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EU–Singapore Dialogue: Addressing Security Challenges in a Changing World
30 Jan 2019

RSIS, the European Union (EU) Delegation to Singapore, and the European Union Institute for Security Studies co-hosted a one-day conference titled “EU–Singapore Dialogue: Addressing Security Challenges in a Changing World”. The conference was the first in a series of four high-level EU–Singapore Think Tank Dialogues to be organised in 2019. It discussed future prospects for security cooperation between the European Union and Singapore, focusing on cybersecurity, counter-terrorism, and maritime security.

The first panel on ... more

RSIS, the European Union (EU) Delegation to Singapore, and the European Union Institute for Security Studies co-hosted a one-day conference titled “EU–Singapore Dialogue: Addressing Security Challenges in a Changing World”. The conference was the first in a series of four high-level EU–Singapore Think Tank Dialogues to be organised in 2019. It discussed future prospects for security cooperation between the European Union and Singapore, focusing on cybersecurity, counter-terrorism, and maritime security.

The first panel on cybersecurity provided a comprehensive overview of global cybersecurity challenges and the policies that the European Union and Singapore have in place to address the threats. A key concern that speakers highlighted was that technological developments are outpacing the ability to defend against cyber threats. The speakers also highlighted the difficulties in operationalising cybersecurity initiatives. They noted that the Huawei case demonstrated further complications that arise when the lines between political and commercial interests are blurred.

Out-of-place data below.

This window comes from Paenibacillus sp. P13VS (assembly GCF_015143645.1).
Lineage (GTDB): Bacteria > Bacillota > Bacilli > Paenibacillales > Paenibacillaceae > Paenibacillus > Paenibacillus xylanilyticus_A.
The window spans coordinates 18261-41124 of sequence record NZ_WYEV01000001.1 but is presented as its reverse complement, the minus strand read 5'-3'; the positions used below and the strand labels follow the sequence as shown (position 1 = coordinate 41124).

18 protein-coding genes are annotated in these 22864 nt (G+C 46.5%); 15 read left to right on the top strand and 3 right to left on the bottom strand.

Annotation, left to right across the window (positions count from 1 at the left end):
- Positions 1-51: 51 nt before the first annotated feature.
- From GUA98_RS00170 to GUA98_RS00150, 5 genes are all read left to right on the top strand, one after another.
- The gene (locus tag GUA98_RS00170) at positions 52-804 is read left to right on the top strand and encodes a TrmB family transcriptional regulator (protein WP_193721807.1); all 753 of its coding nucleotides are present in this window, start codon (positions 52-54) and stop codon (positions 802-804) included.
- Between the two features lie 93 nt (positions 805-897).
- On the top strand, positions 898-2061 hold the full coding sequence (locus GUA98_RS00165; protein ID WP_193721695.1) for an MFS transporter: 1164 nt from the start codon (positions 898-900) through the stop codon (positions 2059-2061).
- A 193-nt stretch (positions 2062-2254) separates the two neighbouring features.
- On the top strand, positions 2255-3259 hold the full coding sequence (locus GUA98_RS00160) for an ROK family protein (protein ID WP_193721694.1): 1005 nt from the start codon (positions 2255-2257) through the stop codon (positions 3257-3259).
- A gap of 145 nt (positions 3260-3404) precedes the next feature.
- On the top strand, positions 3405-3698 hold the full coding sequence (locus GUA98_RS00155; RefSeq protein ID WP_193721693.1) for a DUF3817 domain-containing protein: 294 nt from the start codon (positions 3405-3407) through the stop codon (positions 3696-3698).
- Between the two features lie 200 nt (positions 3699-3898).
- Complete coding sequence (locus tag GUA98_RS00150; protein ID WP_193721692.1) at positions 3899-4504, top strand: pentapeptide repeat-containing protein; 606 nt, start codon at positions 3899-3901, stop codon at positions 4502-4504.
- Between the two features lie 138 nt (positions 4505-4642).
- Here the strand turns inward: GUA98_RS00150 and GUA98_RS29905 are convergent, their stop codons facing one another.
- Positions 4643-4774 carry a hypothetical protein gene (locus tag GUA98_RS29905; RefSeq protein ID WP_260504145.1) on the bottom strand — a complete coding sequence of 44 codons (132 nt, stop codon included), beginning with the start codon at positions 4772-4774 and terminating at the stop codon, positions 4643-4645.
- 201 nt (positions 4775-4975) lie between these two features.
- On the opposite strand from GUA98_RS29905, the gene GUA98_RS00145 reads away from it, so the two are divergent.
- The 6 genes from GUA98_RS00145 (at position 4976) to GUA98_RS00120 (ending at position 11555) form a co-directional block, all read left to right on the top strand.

The second panel focused on counter-terrorism. The speakers agreed that while terrorism remains a top-level threat, it has since evolved. Today, there is a decentralisation of terrorist networks, and the influence of terror groups is amplified with the use of social media. The immediate shared concern between the European Union and Singapore is the return of foreign fighters. These developments, the speakers stressed, underscored the critical importance of information sharing and exchange and transparency between partners.

The last panel highlighted another common security concern between the European Union and Singapore: maritime security. The key point from the discussions was that while great power rivalry issues have dominated the maritime discussion thus far, there is a need to think beyond these and examine how other issues such as cybersecurity can affect maritime security. The challenges of maritime security are best tackled through cooperation with like-minded partners, the speakers concluded.

In his closing remarks, RSIS Executive Deputy Chairman Amb Ong Keng Yong observed that there was great potential for more EU–Singapore cooperation in mutually beneficial areas. He reiterated that today’s global challenges require more cooperation among multilateral stakeholders.

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